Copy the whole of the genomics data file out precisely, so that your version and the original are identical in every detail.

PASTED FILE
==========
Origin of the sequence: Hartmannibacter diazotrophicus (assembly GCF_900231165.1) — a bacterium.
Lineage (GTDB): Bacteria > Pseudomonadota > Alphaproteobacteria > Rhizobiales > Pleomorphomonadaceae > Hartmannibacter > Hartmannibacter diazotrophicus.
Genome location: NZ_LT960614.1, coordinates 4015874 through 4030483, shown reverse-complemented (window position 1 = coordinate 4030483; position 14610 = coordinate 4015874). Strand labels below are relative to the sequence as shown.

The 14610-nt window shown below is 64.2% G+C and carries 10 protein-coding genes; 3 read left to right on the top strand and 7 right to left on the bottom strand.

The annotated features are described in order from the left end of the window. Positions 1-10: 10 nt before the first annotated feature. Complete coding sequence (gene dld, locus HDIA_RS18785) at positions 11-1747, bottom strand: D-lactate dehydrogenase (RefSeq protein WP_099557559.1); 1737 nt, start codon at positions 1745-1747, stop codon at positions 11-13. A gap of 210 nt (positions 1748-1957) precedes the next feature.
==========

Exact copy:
Origin of the sequence: Hartmannibacter diazotrophicus (assembly GCF_900231165.1) — a bacterium.
Lineage (GTDB): Bacteria > Pseudomonadota > Alphaproteobacteria > Rhizobiales > Pleomorphomonadaceae > Hartmannibacter > Hartmannibacter diazotrophicus.
Genome location: NZ_LT960614.1, coordinates 4015874 through 4030483, shown reverse-complemented (window position 1 = coordinate 4030483; position 14610 = coordinate 4015874). Strand labels below are relative to the sequence as shown.

The 14610-nt window shown below is 64.2% G+C and carries 10 protein-coding genes; 3 read left to right on the top strand and 7 right to left on the bottom strand.

The annotated features are described in order from the left end of the window. Positions 1-10: 10 nt before the first annotated feature. Complete coding sequence (gene dld, locus HDIA_RS18785) at positions 11-1747, bottom strand: D-lactate dehydrogenase (RefSeq protein WP_099557559.1); 1737 nt, start codon at positions 1745-1747, stop codon at positions 11-13. A gap of 210 nt (positions 1748-1957) precedes the next feature.